Jackson Pollock, ‘Untitled (After CR#340)’, 1950, Washburn Gallery

Signature: Signed and dated, with edition number 25/16 From a portfolio of six screenprints

Publisher: Printed in 1951 by Pollock and Sanford McCoy, Deep River, CT in an edition of 25, some of which were signed and numbered

Francis V. O’Conner & Eugene V. Thaw
"Jackson Pollock: A Catalougue Raisonné"
New Haven: Yale University Press, 1978
No. 1091, Vol. 4, illus. pp. 154

Estate of the Artist
The Pollock – Kranser Foundation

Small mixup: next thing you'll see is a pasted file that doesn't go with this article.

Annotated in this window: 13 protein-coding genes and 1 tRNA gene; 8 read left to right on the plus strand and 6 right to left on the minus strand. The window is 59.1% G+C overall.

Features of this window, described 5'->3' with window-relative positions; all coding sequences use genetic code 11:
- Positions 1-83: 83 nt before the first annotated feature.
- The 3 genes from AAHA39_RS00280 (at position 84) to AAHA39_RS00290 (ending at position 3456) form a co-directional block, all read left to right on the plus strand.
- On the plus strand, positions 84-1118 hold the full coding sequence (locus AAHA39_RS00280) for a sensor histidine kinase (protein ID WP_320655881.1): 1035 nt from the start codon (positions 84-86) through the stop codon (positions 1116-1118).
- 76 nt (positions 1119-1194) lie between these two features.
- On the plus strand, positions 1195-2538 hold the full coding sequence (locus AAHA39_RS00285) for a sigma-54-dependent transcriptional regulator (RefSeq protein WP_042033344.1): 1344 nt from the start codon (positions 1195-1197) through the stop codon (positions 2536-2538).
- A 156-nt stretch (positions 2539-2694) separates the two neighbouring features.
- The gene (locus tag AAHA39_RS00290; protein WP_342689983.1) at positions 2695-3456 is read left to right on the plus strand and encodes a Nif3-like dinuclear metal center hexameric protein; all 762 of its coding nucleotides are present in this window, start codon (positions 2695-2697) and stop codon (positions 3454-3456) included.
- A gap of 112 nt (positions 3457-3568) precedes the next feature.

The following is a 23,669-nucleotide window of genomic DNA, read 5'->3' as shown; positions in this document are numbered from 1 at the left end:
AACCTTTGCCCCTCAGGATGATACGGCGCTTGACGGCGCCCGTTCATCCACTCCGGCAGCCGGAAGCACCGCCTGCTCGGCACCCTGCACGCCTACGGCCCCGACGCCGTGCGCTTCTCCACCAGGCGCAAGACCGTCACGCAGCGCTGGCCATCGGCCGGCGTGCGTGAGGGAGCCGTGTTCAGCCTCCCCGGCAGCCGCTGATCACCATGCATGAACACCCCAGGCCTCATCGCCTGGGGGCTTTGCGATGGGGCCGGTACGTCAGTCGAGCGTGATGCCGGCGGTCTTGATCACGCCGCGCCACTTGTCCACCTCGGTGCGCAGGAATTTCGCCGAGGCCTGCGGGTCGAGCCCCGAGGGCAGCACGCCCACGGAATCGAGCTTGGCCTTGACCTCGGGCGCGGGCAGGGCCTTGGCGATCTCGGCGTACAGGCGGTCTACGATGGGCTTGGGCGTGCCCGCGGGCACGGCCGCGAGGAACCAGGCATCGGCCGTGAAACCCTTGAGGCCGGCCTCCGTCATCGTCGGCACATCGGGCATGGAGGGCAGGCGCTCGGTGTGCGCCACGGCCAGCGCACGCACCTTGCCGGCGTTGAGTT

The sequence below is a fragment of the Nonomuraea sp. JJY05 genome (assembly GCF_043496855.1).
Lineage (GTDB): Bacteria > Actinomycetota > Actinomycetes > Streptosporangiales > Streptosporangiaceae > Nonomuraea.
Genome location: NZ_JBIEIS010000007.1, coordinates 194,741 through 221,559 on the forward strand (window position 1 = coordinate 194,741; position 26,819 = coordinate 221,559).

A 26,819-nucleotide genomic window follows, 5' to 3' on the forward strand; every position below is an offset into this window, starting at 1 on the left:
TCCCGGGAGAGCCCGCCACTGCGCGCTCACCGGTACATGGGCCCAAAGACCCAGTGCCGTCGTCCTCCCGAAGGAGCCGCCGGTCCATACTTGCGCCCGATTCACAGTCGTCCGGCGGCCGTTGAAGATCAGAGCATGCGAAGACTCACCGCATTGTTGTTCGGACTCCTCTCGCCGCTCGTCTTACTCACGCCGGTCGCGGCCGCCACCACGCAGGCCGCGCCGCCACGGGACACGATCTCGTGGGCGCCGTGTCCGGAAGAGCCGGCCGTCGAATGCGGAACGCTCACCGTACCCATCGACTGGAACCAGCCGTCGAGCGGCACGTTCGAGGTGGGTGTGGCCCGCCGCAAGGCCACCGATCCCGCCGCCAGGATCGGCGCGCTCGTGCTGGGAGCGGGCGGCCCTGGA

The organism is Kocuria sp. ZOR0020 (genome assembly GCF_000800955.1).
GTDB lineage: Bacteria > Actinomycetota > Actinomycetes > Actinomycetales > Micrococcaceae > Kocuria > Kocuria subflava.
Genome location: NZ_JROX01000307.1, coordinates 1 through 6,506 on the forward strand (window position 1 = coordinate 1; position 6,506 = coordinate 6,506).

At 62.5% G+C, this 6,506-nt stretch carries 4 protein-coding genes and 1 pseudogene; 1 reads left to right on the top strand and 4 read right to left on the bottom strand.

About Jackson Pollock

Major Abstract Expressionist Jackson Pollock, dubbed "Jack the Dripper" by Time magazine in 1956, is best known for his large "action" or drip paintings of 1947–52, formed by pouring and manipulating liquid paint atop canvases set on the floor. A wholly original, rule-shattering figure in American art, Pollock inspired Frank Stella, Richard Serra, and the Color Field painters. Pollock's early Surrealist works of personal symbols and abstract figures show the influence of José Clemente Orozco, David Alfaro Siqueiros, Pablo Picasso, Paul Klee, Joan Miró, and Max Ernst, as well as his experiences with Jungian psychotherapy.

American, 1912-1956, Cody, Wyoming, based in East Hampton, New York